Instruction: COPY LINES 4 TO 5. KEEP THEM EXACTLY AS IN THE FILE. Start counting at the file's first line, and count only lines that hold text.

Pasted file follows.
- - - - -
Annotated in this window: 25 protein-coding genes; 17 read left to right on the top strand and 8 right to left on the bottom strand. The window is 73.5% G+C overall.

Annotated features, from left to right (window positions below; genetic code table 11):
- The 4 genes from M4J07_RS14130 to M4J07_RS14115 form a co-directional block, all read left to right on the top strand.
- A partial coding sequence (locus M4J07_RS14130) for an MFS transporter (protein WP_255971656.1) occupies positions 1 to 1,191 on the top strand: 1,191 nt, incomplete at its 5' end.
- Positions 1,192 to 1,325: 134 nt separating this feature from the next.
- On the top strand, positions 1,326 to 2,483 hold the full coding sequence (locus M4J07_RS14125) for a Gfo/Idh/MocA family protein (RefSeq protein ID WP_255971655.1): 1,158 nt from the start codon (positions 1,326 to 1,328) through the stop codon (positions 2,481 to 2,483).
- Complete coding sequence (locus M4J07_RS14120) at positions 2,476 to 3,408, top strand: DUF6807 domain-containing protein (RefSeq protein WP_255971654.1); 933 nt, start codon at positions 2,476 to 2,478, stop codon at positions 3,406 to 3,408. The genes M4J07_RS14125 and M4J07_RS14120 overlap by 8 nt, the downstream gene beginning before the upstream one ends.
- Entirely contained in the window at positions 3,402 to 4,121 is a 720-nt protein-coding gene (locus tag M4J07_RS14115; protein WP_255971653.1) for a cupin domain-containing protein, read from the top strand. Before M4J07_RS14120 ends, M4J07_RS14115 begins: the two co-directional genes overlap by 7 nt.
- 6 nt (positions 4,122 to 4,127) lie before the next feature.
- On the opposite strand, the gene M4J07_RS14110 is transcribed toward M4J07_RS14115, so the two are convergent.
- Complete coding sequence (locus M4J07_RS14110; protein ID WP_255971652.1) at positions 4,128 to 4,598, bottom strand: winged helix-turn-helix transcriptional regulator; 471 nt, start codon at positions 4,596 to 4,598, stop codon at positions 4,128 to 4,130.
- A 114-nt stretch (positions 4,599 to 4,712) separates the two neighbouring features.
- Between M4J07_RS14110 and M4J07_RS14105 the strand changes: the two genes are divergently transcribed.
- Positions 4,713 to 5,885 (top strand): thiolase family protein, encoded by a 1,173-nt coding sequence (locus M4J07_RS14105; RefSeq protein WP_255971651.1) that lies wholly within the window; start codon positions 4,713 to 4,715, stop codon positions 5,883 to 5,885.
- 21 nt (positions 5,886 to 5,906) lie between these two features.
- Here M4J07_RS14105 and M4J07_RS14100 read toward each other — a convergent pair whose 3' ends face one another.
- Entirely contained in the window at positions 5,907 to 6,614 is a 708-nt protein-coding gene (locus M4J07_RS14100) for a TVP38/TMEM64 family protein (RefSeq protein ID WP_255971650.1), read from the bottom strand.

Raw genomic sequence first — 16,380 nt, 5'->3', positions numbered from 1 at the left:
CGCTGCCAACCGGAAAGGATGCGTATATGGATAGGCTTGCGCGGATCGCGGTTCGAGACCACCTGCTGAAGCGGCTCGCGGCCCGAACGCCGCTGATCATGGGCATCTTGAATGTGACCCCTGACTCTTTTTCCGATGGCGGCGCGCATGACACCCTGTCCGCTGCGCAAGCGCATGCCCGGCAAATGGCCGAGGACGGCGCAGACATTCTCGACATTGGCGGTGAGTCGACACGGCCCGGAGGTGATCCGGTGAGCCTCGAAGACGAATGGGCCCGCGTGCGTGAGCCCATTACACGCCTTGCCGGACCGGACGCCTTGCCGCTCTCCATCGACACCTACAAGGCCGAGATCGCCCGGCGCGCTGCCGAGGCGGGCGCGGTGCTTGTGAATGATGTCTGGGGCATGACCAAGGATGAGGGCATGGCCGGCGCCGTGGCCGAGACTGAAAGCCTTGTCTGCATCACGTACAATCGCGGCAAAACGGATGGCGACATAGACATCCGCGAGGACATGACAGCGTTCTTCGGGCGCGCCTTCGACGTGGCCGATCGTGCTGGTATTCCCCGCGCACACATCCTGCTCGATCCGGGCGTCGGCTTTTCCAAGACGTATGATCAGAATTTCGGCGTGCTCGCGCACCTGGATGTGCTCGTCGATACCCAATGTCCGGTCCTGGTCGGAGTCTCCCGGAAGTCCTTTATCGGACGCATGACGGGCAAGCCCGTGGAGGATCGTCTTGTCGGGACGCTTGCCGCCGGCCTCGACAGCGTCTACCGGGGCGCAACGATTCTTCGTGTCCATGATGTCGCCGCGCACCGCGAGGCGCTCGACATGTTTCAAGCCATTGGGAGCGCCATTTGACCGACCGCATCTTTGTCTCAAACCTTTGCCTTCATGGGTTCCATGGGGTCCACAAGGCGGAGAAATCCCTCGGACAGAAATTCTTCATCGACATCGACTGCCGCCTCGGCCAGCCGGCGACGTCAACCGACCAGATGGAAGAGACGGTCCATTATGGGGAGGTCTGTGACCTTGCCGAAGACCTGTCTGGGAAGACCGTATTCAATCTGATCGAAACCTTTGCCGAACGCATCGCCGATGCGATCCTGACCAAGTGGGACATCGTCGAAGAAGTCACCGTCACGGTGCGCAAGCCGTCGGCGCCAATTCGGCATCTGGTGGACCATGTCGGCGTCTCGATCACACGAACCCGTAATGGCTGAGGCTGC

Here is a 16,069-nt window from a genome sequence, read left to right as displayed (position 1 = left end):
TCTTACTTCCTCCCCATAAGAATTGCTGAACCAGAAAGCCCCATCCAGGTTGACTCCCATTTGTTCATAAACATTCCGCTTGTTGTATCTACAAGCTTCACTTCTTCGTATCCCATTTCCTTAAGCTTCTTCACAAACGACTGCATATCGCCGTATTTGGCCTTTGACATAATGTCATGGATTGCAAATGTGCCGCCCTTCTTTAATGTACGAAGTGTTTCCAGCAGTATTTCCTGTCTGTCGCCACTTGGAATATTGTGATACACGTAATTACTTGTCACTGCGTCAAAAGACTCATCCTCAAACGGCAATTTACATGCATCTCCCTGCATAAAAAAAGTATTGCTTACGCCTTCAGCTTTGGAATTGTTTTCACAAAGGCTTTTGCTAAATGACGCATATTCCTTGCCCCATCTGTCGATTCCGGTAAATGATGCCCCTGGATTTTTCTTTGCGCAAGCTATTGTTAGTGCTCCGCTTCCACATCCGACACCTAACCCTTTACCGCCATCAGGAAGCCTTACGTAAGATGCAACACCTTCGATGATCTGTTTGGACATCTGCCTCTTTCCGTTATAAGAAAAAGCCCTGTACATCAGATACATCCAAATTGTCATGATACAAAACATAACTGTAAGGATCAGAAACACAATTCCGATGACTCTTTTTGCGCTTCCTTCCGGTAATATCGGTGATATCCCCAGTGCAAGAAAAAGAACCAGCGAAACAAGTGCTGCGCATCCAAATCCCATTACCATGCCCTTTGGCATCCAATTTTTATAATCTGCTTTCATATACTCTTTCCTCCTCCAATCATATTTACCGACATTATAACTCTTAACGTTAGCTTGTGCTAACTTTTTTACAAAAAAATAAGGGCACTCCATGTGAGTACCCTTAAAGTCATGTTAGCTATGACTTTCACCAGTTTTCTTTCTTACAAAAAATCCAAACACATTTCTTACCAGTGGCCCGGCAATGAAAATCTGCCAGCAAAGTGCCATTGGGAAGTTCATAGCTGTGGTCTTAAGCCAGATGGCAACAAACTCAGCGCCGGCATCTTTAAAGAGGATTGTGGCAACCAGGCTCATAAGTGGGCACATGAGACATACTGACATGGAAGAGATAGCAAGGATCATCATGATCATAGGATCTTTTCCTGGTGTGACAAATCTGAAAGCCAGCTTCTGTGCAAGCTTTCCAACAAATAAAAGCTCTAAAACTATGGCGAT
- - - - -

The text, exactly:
- A partial coding sequence (locus M4J07_RS14130) for an MFS transporter (protein WP_255971656.1) occupies positions 1 to 1,191 on the top strand: 1,191 nt, incomplete at its 5' end.
- Positions 1,192 to 1,325: 134 nt separating this feature from the next.